Terry F   Link to this

Robert, also to be recalled is that those "lower middle and working class veterans who never looked back" -- Uncle Sam's (Edward Mountagu's) favored nephews (Samuel Pepys) -- were white. http://www.nber.org/digest/dec02/w9044.html

Also thanks for a list of Wills who won't.

Michael, good evidence SP doesn't take it off the top; the Duke does.

Robert Gertz   Link to this

Not quite all, but largely white, Terry-as your reference notes, there were gains among blacks outside the South (and I would argue small gains in the South) which was after all a segregated society and at the time deliberately hindered educational gains for minorities. But my point is the opening of the doors for those men and women gave them new perspectives and perhaps just that minimum of greater experience and understanding that made some difference when decisions had to be made. I know that realizing he'd been able to move a bit out of the narrow life he would have been trapped in largely thanks to the bill and his travels as a soldier affected my own father's pov-he couldn't accept his father's notions on race or class after that.

Terry F   Link to this

Robert, Good points and lessons for a great many. My reaction's from recent reading about systemic bias and violent racism in Southern California that escaped me while I, an inveterate newspaper reader even then, was in elementary school in the late 1940s-early 50s. But I'm off-topic even metaphorically.

Robert Gertz   Link to this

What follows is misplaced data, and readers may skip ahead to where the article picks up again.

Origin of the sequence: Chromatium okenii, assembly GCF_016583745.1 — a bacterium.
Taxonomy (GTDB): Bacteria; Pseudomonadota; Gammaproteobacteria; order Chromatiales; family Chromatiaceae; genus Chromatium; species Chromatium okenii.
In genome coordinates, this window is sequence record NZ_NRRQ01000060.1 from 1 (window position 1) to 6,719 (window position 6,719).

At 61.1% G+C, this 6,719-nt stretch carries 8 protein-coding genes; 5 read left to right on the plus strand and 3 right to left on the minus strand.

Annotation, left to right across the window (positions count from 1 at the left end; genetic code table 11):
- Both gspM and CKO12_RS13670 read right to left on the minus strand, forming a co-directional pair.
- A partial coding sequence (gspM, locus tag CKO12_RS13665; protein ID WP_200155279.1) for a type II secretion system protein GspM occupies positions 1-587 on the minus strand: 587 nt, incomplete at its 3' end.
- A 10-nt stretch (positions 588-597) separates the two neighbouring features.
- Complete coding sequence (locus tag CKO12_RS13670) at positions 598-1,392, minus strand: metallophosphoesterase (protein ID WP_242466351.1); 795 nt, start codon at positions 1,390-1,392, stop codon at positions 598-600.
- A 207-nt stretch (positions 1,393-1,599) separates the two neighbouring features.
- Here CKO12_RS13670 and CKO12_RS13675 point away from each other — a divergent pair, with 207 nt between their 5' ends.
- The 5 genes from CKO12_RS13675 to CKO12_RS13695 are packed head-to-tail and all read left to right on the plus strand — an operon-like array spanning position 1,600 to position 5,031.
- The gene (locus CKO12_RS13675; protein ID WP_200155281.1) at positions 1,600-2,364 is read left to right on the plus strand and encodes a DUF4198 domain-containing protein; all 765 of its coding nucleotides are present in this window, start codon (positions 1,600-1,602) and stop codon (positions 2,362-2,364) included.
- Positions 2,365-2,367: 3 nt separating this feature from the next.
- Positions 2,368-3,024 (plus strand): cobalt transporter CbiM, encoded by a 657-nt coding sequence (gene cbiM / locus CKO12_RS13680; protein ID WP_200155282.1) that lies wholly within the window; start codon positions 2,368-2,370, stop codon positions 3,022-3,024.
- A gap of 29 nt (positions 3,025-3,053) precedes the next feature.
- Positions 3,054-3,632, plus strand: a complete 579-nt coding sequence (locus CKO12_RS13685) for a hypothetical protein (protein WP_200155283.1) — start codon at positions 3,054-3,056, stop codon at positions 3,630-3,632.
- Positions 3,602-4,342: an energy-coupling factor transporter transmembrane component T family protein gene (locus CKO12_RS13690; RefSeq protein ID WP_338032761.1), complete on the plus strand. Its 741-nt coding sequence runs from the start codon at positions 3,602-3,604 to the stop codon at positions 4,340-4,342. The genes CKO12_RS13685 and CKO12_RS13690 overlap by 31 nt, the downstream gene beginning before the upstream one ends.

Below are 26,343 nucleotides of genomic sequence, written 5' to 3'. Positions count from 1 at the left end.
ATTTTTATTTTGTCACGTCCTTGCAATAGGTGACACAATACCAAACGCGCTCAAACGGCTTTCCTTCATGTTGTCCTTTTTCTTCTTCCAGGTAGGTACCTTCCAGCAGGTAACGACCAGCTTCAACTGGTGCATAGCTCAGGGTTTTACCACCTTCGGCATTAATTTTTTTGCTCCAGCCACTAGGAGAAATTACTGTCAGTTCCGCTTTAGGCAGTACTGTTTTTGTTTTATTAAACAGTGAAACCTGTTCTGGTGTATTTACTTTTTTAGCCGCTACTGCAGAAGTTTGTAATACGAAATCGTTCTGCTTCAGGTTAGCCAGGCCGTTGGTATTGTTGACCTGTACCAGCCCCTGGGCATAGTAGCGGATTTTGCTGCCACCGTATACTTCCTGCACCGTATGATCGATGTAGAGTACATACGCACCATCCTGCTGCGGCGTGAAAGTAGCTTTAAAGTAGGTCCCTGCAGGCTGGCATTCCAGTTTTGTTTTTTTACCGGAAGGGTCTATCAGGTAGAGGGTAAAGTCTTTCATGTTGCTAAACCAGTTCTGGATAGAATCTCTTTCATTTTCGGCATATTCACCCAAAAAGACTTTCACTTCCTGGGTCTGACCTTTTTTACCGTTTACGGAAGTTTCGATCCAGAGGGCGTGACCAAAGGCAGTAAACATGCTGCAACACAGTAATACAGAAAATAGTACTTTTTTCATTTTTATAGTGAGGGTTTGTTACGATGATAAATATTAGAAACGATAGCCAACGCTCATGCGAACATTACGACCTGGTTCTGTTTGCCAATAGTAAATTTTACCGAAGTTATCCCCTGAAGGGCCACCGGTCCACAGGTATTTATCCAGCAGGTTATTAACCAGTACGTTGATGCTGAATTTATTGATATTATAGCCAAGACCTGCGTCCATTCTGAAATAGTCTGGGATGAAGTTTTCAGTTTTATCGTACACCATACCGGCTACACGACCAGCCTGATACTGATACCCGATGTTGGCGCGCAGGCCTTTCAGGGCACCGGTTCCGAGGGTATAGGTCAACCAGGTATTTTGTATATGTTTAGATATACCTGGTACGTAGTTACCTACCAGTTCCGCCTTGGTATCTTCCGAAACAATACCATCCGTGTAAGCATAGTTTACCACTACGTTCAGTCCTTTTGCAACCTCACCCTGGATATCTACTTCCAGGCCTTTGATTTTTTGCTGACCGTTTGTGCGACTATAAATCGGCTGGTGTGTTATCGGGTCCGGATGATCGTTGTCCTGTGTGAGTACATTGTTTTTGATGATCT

As am I...The Roosevelt GI Bill being too fascinating a piece of social legislation for me to pass by...But to get back to Sam's progress...It's long interested me to think what might have happened to a Sam without Sandwich. I suppose the easy answer is-Samuel and Thomas Pepys, fine Tailors to Gentlemen, though Sam might possibly have found his way to a career like Creed's though sheer energy and talent. Judging from Tomalin and others, he seems to have had a helping hand from Montagu very early but just how much does he owe cousin Ed for the chance at a decent education as well as his later career?

Robert Gertz   Link to this

Sam without Sandwich: He would have had no hero.

Yes, I know...But some one was sure to do it.

Australian Susan   Link to this

Sam's education
He went to an excellent London day school (and his patronage and encouragement of schools for boys in later life shows he valued education of boys)and possibly Huntingdon Grammar too - which led him to Cambridge. It was because he was able and educated that he came to the serious attention of his well-connected cousin (and then possibly nearly ruined it by what on the surface seems to have been an ill-judged and hasty marriage) - so it is somewhat chicken and egg. I think Sam would have got on somehow, somewhere and made a mark - his natural talents are obvious.